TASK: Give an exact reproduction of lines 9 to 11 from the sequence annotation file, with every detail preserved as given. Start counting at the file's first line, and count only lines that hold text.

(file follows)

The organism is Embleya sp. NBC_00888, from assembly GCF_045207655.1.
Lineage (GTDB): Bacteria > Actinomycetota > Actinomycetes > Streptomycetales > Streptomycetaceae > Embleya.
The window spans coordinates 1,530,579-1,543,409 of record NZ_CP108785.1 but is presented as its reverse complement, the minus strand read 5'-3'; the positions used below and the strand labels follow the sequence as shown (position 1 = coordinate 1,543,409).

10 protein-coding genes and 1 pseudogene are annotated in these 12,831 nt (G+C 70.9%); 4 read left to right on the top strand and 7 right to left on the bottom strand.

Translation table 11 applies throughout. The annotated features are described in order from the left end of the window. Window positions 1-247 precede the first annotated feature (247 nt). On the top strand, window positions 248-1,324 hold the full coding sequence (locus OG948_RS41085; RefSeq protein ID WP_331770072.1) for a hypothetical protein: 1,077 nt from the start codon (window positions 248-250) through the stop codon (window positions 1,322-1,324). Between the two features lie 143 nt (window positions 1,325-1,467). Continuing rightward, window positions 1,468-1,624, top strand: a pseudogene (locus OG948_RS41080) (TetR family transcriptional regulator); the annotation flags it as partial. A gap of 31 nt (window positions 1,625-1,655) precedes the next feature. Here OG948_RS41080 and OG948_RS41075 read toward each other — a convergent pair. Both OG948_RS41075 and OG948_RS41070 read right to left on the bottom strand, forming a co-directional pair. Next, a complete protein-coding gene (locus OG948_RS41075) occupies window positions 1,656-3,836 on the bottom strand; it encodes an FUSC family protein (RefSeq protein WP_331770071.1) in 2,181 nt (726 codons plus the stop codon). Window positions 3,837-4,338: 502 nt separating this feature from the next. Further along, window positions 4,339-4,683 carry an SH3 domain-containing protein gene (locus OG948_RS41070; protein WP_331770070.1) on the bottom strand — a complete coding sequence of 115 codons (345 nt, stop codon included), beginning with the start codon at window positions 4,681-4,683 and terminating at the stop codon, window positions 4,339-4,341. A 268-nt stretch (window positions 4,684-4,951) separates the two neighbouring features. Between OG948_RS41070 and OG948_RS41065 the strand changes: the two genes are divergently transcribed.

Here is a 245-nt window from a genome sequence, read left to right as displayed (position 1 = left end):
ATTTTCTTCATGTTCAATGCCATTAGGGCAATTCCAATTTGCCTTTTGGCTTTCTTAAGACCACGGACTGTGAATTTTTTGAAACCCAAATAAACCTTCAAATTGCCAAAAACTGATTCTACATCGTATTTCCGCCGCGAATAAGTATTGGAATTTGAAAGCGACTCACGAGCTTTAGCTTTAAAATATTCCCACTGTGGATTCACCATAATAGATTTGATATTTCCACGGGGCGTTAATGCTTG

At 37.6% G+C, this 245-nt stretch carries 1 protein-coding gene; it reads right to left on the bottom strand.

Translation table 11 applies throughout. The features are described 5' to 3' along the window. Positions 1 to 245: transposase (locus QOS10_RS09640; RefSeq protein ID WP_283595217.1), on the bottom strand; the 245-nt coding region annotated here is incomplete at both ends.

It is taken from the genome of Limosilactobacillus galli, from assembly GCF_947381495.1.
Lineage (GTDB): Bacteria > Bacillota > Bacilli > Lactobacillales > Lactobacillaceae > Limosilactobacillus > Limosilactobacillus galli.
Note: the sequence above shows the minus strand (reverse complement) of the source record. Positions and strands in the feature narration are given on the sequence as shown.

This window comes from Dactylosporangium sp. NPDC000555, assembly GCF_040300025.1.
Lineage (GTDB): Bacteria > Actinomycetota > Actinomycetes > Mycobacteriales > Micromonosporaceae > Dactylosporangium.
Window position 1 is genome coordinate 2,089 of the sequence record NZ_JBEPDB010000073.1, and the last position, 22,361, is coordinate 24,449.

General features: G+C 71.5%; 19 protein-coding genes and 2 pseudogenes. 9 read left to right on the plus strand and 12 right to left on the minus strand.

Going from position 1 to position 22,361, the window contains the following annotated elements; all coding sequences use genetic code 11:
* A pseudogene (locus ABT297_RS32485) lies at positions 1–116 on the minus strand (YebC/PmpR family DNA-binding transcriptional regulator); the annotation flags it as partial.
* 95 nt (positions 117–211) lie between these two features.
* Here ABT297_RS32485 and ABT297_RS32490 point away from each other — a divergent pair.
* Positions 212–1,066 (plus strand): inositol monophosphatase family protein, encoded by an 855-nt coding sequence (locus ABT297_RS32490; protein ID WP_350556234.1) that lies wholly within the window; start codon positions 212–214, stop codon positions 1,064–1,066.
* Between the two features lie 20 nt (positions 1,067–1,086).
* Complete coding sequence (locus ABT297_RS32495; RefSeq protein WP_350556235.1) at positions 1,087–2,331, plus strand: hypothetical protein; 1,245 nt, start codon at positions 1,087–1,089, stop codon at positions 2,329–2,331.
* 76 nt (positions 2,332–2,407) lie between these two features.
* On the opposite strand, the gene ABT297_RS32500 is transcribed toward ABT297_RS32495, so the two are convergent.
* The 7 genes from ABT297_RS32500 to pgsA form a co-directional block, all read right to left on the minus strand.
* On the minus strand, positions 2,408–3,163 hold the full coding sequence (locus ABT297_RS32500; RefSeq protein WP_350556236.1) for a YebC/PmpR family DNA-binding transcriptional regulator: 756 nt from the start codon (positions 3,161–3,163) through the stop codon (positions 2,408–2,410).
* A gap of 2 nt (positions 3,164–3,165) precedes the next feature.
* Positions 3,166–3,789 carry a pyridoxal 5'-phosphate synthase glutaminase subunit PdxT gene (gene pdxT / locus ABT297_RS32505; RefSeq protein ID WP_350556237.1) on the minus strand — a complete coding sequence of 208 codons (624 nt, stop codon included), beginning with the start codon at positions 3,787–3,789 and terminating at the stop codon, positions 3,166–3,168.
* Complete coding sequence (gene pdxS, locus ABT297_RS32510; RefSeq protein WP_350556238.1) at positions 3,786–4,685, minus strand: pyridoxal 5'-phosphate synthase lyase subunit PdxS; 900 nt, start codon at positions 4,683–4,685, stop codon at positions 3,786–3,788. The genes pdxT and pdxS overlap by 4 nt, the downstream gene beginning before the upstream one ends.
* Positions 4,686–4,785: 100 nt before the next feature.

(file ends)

Translation table 11 applies throughout. The features are described 5' to 3' along the window. Positions 1 to 245: transposase (locus QOS10_RS09640; RefSeq protein ID WP_283595217.1), on the bottom strand; the 245-nt coding region annotated here is incomplete at both ends.

It is taken from the genome of Limosilactobacillus galli, from assembly GCF_947381495.1.
Lineage (GTDB): Bacteria > Bacillota > Bacilli > Lactobacillales > Lactobacillaceae > Limosilactobacillus > Limosilactobacillus galli.